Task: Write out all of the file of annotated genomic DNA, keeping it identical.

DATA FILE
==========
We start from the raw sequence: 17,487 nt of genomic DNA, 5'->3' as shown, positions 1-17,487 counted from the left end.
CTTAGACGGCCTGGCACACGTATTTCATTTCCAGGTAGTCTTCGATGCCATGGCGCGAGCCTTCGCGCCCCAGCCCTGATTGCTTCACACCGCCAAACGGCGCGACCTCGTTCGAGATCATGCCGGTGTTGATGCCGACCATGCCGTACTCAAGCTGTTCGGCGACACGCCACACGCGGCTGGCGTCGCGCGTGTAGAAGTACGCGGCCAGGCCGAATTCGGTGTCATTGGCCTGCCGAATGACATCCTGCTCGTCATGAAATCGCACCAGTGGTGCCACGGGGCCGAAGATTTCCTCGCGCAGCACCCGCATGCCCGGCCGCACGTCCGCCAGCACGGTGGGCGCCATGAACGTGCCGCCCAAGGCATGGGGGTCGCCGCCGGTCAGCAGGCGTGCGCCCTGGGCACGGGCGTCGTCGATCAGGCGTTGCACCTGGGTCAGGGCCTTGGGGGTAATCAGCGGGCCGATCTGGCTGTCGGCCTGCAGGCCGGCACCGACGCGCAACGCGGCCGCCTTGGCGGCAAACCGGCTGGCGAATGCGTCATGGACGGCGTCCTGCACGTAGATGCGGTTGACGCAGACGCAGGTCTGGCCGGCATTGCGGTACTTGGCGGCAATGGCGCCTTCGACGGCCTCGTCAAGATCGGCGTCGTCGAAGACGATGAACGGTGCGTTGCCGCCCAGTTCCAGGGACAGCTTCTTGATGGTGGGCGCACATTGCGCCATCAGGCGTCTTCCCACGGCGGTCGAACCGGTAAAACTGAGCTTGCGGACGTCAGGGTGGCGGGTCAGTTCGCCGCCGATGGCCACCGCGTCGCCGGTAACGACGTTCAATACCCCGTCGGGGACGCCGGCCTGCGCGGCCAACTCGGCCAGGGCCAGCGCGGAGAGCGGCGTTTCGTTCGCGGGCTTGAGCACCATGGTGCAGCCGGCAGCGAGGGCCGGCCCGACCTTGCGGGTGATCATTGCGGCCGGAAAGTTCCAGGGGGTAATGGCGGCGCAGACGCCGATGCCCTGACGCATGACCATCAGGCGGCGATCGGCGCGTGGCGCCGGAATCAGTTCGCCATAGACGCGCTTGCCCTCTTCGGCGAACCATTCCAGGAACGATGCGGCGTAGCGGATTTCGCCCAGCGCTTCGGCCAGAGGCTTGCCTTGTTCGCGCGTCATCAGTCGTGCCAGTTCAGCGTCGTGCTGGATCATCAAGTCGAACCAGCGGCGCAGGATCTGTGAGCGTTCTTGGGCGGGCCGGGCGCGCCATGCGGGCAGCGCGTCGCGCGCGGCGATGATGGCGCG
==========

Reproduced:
We start from the raw sequence: 17,487 nt of genomic DNA, 5'->3' as shown, positions 1-17,487 counted from the left end.
CTTAGACGGCCTGGCACACGTATTTCATTTCCAGGTAGTCTTCGATGCCATGGCGCGAGCCTTCGCGCCCCAGCCCTGATTGCTTCACACCGCCAAACGGCGCGACCTCGTTCGAGATCATGCCGGTGTTGATGCCGACCATGCCGTACTCAAGCTGTTCGGCGACACGCCACACGCGGCTGGCGTCGCGCGTGTAGAAGTACGCGGCCAGGCCGAATTCGGTGTCATTGGCCTGCCGAATGACATCCTGCTCGTCATGAAATCGCACCAGTGGTGCCACGGGGCCGAAGATTTCCTCGCGCAGCACCCGCATGCCCGGCCGCACGTCCGCCAGCACGGTGGGCGCCATGAACGTGCCGCCCAAGGCATGGGGGTCGCCGCCGGTCAGCAGGCGTGCGCCCTGGGCACGGGCGTCGTCGATCAGGCGTTGCACCTGGGTCAGGGCCTTGGGGGTAATCAGCGGGCCGATCTGGCTGTCGGCCTGCAGGCCGGCACCGACGCGCAACGCGGCCGCCTTGGCGGCAAACCGGCTGGCGAATGCGTCATGGACGGCGTCCTGCACGTAGATGCGGTTGACGCAGACGCAGGTCTGGCCGGCATTGCGGTACTTGGCGGCAATGGCGCCTTCGACGGCCTCGTCAAGATCGGCGTCGTCGAAGACGATGAACGGTGCGTTGCCGCCCAGTTCCAGGGACAGCTTCTTGATGGTGGGCGCACATTGCGCCATCAGGCGTCTTCCCACGGCGGTCGAACCGGTAAAACTGAGCTTGCGGACGTCAGGGTGGCGGGTCAGTTCGCCGCCGATGGCCACCGCGTCGCCGGTAACGACGTTCAATACCCCGTCGGGGACGCCGGCCTGCGCGGCCAACTCGGCCAGGGCCAGCGCGGAGAGCGGCGTTTCGTTCGCGGGCTTGAGCACCATGGTGCAGCCGGCAGCGAGGGCCGGCCCGACCTTGCGGGTGATCATTGCGGCCGGAAAGTTCCAGGGGGTAATGGCGGCGCAGACGCCGATGCCCTGACGCATGACCATCAGGCGGCGATCGGCGCGTGGCGCCGGAATCAGTTCGCCATAGACGCGCTTGCCCTCTTCGGCGAACCATTCCAGGAACGATGCGGCGTAGCGGATTTCGCCCAGCGCTTCGGCCAGAGGCTTGCCTTGTTCGCGCGTCATCAGTCGTGCCAGTTCAGCGTCGTGCTGGATCATCAAGTCGAACCAGCGGCGCAGGATCTGTGAGCGTTCTTGGGCGGGCCGGGCGCGCCATGCGGGCAGCGCGTCGCGCGCGGCGATGATGGCGCG